Author of "How to Identify Old China" and "How to Identify Old Chinese Porcelain"

The Flattery of Imitation - An Unfounded Accusation - How it Arose - Turner's Pottery and Its Characteristics - Other Followers of Wedgwood - The Work of John Adams - Interesting Links with the Past - A Treasured Souvenir - The Brothers Adam

During the latter half of the eighteenth century Wedgwood's black, jasper, and other wares became so popular both in our own country and upon the Continent, that it seems only natural his contemporaries should accord him the sin-cerest flattery - that of imitation.

It has been said that several firms, and also individual potters, "pirated" his work, and that it was a common practice amongst these people to buy from his London agents his latest productions, the forms, designs, and colouring of which were immediately reproduced. Indeed, some writers have asserted that J. Voyez - at one time a pupil at Etruria - not only copied

Wedgwood, but also marked his wares with this name. The assertion, however, still needs confirmation. Pieces of Voyez pottery, frankly copied from one or other of the products of Etruria and others, such as the jug illustrated, will generally be found to be marked with the maker's name, and, so far as I am aware, no pieces bearing the forged name "Wedgewood" have been identified.

It is quite true that many of the designs used by Josiah Wedgwood may be found upon pieces made in other factories, but this, I think, can be accounted for by the fact that these classical designs came from books, such as those of Sir W. Hamilton, prints, and statuary to which the whole public had access.

Jug in old Staffordshire ware, by Voyez, at one time a pupil of

Jug in old Staffordshire ware, by Voyez, at one time a pupil of

Wedgwood's, and a zealous imitator of the great potter's work

From the South Kensington Museum

A beautiful urn in black basalt, ornamented in Wedgwood style with classical reliefs. A fine example of the work of John Turner, a successful contemporary of Wedgwood

A beautiful urn in black basalt, ornamented in Wedgwood style with classical reliefs. A fine example of the work of John Turner, a successful contemporary of Wedgwood

There is no doubt that many of Wedgwood's contemporaries made black ware and the jasper ware which he invented. Among these John Turner, who worked at Lane End from 1762 until his death in 1786, was certainly one of the most successful. His black ware - of which an illustration is given - is fine in texture and the reliefs and cameos with which it is embellished are sharp in outline and are beautifully modelled.

His jasper ware shows certain distinctive features - it is more porcellaneous than Wedgwood's, and the blue colour has a purple tinge. For fineness of grain it nearly rivals that of its great inventor.

Turner was not merely a copyist; many of his productions show distinct elements of orginality. He also made cane or bamboo ware, and a cream stone ware or semi-porcelain. Large jugs - one of which in the South Kensington Museum holds half a gallon - were characteristic products of Turner's factory. These were gener-ally moulded with classic or other scenes in relief, and were further ornamented with a coat of chocolate brown glaze round the neck and upon the handle. These jugs, which were also made in small sizes, were frequently mounted in silver, which in these days adds materially to their value, though they are so perfect in their way that, mounted or unmounted, they will always command high prices.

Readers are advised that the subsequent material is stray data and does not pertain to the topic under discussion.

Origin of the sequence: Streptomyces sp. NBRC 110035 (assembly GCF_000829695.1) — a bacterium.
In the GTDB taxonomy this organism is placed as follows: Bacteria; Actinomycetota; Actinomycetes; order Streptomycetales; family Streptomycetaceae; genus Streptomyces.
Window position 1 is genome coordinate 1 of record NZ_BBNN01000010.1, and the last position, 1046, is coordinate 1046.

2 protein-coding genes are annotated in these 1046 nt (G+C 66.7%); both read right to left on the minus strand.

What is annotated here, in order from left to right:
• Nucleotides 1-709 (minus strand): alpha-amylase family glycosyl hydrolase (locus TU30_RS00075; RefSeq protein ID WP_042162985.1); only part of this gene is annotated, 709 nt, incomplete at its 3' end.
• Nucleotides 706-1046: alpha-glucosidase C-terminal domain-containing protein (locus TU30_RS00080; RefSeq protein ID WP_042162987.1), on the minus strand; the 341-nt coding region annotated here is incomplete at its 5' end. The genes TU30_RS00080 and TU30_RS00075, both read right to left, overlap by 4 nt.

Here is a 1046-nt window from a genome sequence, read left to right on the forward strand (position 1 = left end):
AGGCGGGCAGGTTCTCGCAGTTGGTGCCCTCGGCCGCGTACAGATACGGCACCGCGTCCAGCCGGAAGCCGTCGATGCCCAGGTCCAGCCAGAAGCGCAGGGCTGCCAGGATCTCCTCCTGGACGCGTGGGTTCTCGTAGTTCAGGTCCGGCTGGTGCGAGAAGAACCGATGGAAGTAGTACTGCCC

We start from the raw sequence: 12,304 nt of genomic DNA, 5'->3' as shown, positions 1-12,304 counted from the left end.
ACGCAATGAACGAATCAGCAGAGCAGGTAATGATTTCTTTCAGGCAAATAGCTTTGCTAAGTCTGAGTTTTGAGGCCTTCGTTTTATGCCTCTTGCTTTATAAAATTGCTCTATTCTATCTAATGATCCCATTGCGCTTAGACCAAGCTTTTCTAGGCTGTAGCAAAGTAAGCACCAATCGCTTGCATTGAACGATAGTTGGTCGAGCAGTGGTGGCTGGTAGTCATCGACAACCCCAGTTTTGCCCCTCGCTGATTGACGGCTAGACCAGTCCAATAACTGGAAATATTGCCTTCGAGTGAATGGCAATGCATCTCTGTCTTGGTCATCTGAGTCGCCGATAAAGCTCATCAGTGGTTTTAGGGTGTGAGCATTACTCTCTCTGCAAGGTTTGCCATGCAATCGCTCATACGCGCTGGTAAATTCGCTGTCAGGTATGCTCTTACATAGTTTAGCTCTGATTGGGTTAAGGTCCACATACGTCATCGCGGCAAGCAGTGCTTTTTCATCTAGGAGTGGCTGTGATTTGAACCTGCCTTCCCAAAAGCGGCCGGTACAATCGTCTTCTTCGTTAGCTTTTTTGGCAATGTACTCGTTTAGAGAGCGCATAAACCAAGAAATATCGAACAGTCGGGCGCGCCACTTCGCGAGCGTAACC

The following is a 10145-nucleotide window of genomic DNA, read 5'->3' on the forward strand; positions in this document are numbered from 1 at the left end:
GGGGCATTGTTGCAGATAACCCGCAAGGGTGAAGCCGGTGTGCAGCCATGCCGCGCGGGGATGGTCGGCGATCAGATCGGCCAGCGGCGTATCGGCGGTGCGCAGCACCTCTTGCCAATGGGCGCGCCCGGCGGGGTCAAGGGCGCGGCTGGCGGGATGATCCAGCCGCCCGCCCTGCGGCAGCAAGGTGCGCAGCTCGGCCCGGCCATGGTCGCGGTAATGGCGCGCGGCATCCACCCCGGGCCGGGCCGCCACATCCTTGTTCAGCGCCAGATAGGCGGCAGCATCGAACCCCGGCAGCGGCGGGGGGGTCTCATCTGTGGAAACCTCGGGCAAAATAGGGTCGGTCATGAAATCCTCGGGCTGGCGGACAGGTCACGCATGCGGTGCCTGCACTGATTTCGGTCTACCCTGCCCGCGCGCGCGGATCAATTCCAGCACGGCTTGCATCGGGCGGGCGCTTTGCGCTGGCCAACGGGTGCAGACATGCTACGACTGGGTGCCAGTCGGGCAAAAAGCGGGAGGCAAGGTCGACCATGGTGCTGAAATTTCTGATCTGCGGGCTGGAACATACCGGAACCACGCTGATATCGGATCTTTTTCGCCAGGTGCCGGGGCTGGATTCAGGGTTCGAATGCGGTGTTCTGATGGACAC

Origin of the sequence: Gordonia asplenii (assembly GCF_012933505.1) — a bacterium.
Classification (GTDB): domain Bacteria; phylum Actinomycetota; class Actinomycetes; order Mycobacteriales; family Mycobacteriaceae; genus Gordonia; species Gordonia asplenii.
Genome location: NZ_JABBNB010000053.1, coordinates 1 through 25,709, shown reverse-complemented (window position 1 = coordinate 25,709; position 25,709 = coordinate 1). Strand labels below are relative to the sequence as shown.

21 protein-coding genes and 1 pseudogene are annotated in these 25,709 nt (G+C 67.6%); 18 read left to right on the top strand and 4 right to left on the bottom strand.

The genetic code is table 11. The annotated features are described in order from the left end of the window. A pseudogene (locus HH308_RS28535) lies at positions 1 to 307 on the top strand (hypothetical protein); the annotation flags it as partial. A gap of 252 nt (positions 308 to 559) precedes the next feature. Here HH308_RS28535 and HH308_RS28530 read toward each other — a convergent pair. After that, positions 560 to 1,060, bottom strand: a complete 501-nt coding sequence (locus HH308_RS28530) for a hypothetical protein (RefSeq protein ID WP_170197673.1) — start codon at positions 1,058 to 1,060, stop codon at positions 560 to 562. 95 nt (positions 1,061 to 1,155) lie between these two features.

Turner had been a pupil of Josiah Wedgwood, and the fact that they remained close friends through life is sufficient guarantee that the business transactions of the pupil were approved by the master.

Ridgway was another imitator of Wedgwood, and his jugs - one of which we illustrate - are very desirable possessions. H. Palmer, of Hanley, who afterwards took into partnership J. Neal, also made black and jasper ware. Few pieces, however, were marked, so that they are not easy to identify: but a set of five portrait medallions in black basalt made by this firm were sold in London some years ago.

Elijah Mayer, of Hanley (1770 to 1813) produced many fine imitations in Wedgwood style. His cane or buff unglazed wares, ornamented with lines and patterns in green or blue enamel, are of remarkably fine texture, and are generally marked, with an impressed stamp, E. Mayer.

We spoke in an article, page 2620, Vol. 4, Every Woman's Encyclopaedia, of the black, jasper, and other stone wares made by Josiah Spode, and decorated with cameos and reliefs. It is probably due to the fact that he was a pupil at Etruria that his copies of Wedgwood are such fine productions. These are marked with the name Spode, either printed or impressed, in some cases with both.

Birch, of Hanley, Enoch Wood, of Burslem, and Caldwell his partner, J. Lockett, of Burslem, Warburton, of Cowbridge, and several other potters, imitated Wedgwood's wares in the latter half of the eighteenth and early part of the nineteenth century.

Although, as we have seen, many potters assayed to reproduce the masterpieces of the prince of potters, none came so near perfection as did William Adams, of Tunstall.

This man was known amongst his contemporaries as Wedgwood's "favourite"

Jug in cream coloured ware, partly glazed brown, moulded in relief with groups representing Painting, Music, and Sculpture. Such jugs were frequently mounted in silver, and are of exquisite workmanship

Jug in cream-coloured ware, partly glazed brown, moulded in relief with groups representing Painting, Music, and Sculpture. Such jugs were frequently mounted in silver, and are of exquisite workmanship